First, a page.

A bill that would lift a 26-year-old restriction on rent controls for senior housing is raising alarm within the apartment industry, but one of its top sponsors said it will simply bring age-restricted developments in line with other multifamily properties.
The measure, which was approved by the Assembly last week and was scheduled for a vote in the Senate this afternoon, would reverse a policy that exempted senior housing projects from municipal rent controls if they were built after 1987. The law was enacted at the time as a way to spur new multifamily development in New Jersey.
But the New Jersey Apartment Association has blasted the new bill as a measure that would stifle new development and financing of age-restricted multifamily properties. Conor Fennessy, the association's vice president for government affairs, said the law would make New Jersey "the outlier of the outliers" as one of only four states that would subject new construction to local rent control.
"If this is an affordable housing question, there are programs out there and mechanisms available to help provide subsidies, not only for the renter, but also for the developer," Fennessy said. "But this bill affects privately financed, privately constructed apartments."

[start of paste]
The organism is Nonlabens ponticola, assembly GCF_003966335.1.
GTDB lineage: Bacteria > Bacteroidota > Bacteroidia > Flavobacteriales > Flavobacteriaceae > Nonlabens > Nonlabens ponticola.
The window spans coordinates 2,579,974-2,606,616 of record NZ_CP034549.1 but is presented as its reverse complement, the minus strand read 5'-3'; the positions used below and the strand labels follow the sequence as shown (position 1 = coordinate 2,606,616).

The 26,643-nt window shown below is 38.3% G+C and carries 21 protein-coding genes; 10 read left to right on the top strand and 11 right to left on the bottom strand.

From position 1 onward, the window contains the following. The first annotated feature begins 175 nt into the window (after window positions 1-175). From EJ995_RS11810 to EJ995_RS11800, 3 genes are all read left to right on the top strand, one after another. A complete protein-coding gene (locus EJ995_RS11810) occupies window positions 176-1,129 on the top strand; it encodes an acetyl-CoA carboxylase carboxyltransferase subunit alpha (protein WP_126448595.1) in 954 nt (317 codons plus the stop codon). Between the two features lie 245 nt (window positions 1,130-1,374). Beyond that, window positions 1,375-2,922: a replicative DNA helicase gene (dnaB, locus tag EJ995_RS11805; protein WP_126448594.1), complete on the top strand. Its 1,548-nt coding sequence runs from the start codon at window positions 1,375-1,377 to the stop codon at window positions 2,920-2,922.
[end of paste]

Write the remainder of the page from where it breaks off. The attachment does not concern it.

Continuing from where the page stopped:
But bill sponsor Sen. Joseph Vitale (D-Woodbridge), said the bill simply requires landlords to get municipal approval if they're seeking a rent increase above the ceiling that has already been established by the governing body.
"That's reasonable. I'm a business owner — I get it," he said, referring to rent hikes within the town's established ceiling. "But we want to protect seniors from extraordinary or unreasonable rent increases that don't have merit."
Only about 100 of the state's more than 500 municipalities have rent control ordinances. Vitale said only those towns would be affected by the legislation, if they chose to begin enforcing rent control on new senior housing, and he believes the law would mainly affect Woodbridge and Union Township, which have had senior complexes built after 1987.
Previous attempts to move the bill through full Legislature in recent years have failed, but advocates on both sides say it has a chance to reach Gov. Chris Christie's desk this year.
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